In this episode:
- A reminder about becoming a free Premier Subscriber to Theodio (visit the homepage to sign up). This offer will close at the end of 2020.
- Even the heroes of our faith are sinners
- A comment about our culture’s fascination with tearing people down
- The relevant segment of Precious Remedies against Satan’s Devices
- Episode blog post: Why ‘Everyone does it’ doesn’t work with God
- Podcast introduction: Yabo Obien
- Logo and marque: Jeff Lyons at Light & Story
- Original music: Makeup and Vanity Set
- Kindle version of Precious Remedies against Satan’s Devices by John Hendryx at Monergism.com
- Text for Precious Remedies provided by GraceGems.org
Welcome back to the Theodio Podcast. I’m your host, Dan Kassis.
We hope you’re here because you subscribed to the podcast. If not, why not today? That way you’ll be sure not to miss any new ones. If this is your first episode, welcome! Consider subscribing after you listen. We’re on all the major podcast services.
If you’re not familiar with our format, we usually begin by introducing our episode topic. Then we hear more about that topic from the book Precious Remedies against Satan’s Devices, by the Puritan pastor and author, Thomas Brooks. In each segment Brooks talks about a “device,” or scheme, the enemy uses to draw people into sin. Then he shares his “remedies” for overcoming that temptation.
Today’s “device” is one of the oldest in the history of humanity: “Everyone does it.”
The best men sin. The most upright persons stumble. The greatest heroes of the faith fall.
If we could peer into the hearts of Augustine, Luther, Calvin, Mother Theresa, Billy Graham, and even the Pope, we would witness things that would make us lose all hope.
Year after year, television and the internet parade venerable citizens and role models past our eyes who succumb to temptations. The media splash their names across headlines and relay every detail of their wrongdoings. Advertisers pay for our attention, until our attention wanes. And we all move on to the next victim of our appetites.
We rarely see any follow-up stories, though. Investigative reporters don’t show us the pain and loss that happen years after a “good person” destroys their life with sin. Similarly, “repentance” is a terrible word to put in a lede.
Thomas Brooks says Satan’s fourth device to lure us into transgression is to make us focus on the sins of the faithful while passing over repentance, forgiveness, and restoration. He longs to have us think that we can engage in the same wrong behaviors others fall into. But he hides from our eyes the terrible price we will pay in the long road of recovery.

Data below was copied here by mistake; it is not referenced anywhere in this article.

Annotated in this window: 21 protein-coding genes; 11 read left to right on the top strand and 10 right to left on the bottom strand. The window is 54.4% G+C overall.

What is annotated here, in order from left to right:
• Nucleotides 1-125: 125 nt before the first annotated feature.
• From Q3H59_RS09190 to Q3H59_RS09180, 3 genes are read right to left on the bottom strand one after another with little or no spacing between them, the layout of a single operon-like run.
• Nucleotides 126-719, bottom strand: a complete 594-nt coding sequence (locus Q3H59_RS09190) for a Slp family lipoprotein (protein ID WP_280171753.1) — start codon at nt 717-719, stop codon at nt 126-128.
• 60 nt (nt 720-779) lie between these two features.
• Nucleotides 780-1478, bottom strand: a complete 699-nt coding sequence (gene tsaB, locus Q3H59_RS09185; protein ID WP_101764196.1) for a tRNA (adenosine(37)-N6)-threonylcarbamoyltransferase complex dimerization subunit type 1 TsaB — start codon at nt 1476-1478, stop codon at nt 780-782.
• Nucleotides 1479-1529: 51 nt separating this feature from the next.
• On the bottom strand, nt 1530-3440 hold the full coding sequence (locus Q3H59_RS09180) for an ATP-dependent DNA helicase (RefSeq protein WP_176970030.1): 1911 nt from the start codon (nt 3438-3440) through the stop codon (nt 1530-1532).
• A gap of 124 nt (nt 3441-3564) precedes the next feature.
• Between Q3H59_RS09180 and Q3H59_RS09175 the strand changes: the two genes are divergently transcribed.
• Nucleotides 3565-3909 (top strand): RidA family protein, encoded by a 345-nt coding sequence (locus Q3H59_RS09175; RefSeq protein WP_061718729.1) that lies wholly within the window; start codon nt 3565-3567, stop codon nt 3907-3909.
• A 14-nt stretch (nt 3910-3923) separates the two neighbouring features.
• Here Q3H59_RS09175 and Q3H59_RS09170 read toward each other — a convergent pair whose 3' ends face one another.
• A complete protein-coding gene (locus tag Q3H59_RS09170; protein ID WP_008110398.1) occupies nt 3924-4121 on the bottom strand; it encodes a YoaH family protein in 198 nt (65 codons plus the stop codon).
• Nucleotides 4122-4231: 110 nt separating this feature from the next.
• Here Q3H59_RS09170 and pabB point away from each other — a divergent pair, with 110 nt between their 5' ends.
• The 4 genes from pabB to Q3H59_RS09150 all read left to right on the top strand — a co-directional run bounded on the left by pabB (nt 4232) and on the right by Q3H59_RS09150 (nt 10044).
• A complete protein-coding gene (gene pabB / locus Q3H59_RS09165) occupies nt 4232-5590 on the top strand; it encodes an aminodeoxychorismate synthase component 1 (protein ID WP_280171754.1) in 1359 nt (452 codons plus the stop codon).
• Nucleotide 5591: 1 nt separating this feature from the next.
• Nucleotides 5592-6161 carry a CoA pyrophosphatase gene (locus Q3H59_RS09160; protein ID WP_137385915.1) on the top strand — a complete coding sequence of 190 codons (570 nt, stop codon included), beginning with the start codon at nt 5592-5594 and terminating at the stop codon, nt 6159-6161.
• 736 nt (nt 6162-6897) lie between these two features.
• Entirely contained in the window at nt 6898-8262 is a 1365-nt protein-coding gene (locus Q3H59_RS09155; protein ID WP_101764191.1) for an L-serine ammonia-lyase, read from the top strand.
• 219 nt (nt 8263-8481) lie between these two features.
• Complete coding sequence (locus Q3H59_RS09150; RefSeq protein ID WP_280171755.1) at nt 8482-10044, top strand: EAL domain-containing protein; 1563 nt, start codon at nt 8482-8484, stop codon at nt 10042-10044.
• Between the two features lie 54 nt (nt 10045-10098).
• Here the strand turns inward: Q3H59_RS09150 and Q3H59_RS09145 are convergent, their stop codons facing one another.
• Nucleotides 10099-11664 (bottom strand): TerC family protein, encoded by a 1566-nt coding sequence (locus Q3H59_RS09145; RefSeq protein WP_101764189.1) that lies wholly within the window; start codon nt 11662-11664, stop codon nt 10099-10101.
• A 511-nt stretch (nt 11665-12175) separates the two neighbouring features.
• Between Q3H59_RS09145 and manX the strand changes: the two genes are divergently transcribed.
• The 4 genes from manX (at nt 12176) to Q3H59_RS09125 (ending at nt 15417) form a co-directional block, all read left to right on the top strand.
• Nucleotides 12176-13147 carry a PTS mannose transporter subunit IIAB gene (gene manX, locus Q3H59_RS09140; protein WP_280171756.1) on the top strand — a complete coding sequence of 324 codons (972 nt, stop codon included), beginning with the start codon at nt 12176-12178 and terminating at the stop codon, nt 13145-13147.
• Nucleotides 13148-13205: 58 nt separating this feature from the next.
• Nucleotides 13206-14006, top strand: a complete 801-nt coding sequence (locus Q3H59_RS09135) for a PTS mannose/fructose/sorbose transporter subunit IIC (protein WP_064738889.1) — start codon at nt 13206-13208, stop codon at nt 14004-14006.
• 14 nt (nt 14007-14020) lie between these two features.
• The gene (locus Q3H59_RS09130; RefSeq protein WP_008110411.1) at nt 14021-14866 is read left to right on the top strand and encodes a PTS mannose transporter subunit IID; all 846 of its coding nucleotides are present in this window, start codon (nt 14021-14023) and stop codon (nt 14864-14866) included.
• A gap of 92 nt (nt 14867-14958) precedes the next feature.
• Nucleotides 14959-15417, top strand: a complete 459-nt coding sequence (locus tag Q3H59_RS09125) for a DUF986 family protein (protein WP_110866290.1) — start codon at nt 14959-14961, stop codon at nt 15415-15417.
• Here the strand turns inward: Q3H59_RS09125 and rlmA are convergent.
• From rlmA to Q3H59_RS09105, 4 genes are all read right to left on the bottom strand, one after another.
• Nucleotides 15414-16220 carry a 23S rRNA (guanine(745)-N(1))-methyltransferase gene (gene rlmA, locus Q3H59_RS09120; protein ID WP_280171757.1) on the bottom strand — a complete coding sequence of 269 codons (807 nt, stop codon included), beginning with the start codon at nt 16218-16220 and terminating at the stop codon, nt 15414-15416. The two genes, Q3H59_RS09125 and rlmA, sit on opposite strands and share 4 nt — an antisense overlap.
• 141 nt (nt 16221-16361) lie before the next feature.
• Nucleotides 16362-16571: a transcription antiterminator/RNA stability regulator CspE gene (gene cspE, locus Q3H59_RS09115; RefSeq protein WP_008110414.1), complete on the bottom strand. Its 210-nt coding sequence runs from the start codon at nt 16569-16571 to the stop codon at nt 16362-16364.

An automobile accident can hinge on a split-second decision. Run the red light. Go before you’re sure the way is clear. Look away from the road to your smartphone, just for a second. We pass by a wreck and see broken glass and crumpled steel. But we miss the months of litigation, physical therapy, the inconvenience of a lost vehicle.
Through the remedies he offers, Brooks wants his readers to see the whole picture of sin, from beginning to end. When we’re tempted, we should consider all the repercussions and consequences. We should look past the sinning saint and see not a role model but a foretaste of our own possible ruin.
“Everyone does it.” But everyone must face the consequences.
Now let’s hear Thomas Brooks explain how to fight this temptation to think if everyone sins, why not us?
That’s good advice for us today. The “Bernard” Brooks mentions at the end is likely Bernard of Clairvaux, an influential Cistercian monk of the 12th century. It wasn’t uncommon for Puritan writers to quote Roman Catholics. In fact, even Calvin referenced Bernard in his defense of the concept of “sola fide” – salvation by faith alone.
Reading great old books like these can be like mining for gold. Every now and then a choice nugget appears, and you can’t help but notice its glint as you bring it into the light. That’s what we do here at Theodio. And we hope you’ll keep returning as we work through Precious Remedies.
Next time we’ll look at Satan’s fifth device against believers – the temptation to see God as “all mercy.” It’s a common error today. I’m sure you’ll find Brooks’ remedies against it useful.
Thanks for listening. Please join us again.